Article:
I heard that the day was to be celebrated in a grove by a parish about 3 miles out of the city and that some of the students had been selected to deliver addresses on the occasion. Being kindly invited, I concluded that I might perhaps pass my time more pleasantly there than anywhere else and consequently went. It proved to be a celebration of a division of the Sons of Temperance. The addresses were short but frisky and appropriate, after which we were seated around a table which for a variety and taste exhibited in the arrangement, would have dishonoured no city. After refreshing ourselves, a large company of us walked about a mile through a wild, yet romantick country to visit the "Middlefield Falls."  The body of water is nearly as large as the Owego Creek and falls over a ledge of sloping rocks about 45 feet, somewhat resembling Ithaca Falls, if you have ever visited them. After entertaining ourselves nearly an hour, we returned home well satisfied with our celebration of the fourth. I suppose you had an interesting time in Hartford for I learned that there was a "general turn out" there. Please give some of the particulars when you write.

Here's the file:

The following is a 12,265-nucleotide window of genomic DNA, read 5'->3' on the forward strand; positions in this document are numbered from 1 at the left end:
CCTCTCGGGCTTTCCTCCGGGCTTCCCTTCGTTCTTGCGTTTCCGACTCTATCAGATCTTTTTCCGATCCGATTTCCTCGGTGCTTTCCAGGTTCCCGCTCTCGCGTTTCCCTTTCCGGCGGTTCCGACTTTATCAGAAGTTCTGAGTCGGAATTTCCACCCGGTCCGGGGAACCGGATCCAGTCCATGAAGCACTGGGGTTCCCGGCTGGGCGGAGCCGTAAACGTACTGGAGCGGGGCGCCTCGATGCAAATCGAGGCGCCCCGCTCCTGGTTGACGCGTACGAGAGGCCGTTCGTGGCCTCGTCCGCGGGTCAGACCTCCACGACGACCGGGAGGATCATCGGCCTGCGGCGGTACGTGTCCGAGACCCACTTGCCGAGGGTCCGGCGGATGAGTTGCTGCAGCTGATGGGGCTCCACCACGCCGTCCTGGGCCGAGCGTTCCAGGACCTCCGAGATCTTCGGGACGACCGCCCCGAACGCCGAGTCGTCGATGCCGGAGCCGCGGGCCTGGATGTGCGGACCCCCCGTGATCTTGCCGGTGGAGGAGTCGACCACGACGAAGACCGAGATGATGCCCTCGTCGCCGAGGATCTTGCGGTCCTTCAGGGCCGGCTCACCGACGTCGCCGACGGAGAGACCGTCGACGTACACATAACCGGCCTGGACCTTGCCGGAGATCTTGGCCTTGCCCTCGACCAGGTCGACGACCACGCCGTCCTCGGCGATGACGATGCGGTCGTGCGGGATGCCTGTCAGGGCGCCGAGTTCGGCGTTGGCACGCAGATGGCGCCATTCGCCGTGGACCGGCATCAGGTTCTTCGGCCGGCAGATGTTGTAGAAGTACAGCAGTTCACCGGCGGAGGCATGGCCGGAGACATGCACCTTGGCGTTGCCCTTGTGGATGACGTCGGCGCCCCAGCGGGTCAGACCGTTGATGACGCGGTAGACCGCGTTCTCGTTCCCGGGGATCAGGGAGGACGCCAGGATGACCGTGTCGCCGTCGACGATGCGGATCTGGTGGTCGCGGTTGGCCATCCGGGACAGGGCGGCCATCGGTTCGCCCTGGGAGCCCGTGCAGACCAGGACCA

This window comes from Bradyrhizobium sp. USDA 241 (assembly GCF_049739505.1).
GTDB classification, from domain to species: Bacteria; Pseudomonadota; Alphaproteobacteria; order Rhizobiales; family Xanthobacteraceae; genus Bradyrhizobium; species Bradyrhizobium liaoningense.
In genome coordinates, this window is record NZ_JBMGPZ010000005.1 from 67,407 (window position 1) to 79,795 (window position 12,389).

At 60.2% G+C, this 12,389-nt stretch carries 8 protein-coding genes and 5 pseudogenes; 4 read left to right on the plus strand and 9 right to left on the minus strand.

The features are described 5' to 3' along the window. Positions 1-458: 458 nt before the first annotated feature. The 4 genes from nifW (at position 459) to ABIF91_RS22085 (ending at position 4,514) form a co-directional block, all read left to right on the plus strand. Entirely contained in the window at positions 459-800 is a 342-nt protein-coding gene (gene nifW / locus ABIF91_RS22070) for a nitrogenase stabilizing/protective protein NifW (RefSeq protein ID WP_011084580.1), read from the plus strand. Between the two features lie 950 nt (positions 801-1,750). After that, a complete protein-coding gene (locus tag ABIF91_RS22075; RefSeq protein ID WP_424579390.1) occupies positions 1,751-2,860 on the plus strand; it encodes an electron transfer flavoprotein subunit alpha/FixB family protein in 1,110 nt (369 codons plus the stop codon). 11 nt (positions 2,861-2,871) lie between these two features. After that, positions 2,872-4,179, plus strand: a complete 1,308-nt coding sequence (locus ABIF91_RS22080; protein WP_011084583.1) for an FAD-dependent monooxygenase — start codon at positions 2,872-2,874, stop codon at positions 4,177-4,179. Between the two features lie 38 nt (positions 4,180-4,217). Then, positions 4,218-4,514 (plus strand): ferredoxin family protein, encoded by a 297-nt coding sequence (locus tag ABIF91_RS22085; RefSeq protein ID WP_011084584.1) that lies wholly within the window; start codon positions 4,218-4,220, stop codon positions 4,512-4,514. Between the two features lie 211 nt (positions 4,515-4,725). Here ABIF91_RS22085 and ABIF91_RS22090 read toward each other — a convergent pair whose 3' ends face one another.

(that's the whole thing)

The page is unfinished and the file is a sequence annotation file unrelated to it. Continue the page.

We had an interesting time here last evening at the dedication of our new Missionary and Theological debating room. An entertainment was provided in the Hall by Ladies of the city, the benefits of which were to be applied for Missionary purposes. The room was dedicated by our President Dr. Olin and a sermon preached for the occasion by the [Baptist minister,] Dr. [Robert] Turnbull of [Hartford] city. Several interesting pieces were sung by the choir and a piece written for the occasion by Mrs. [Lydia] Sigourney  was sung in the tune of Old Hundred by the congregation. The following is a copy of the verse:
to the pomp and pride of life
But to their self devoted toil
deeds like these with fervent prayer
power to break Guadama's chain 
when their work on earth is 'oer
so this place where now we pray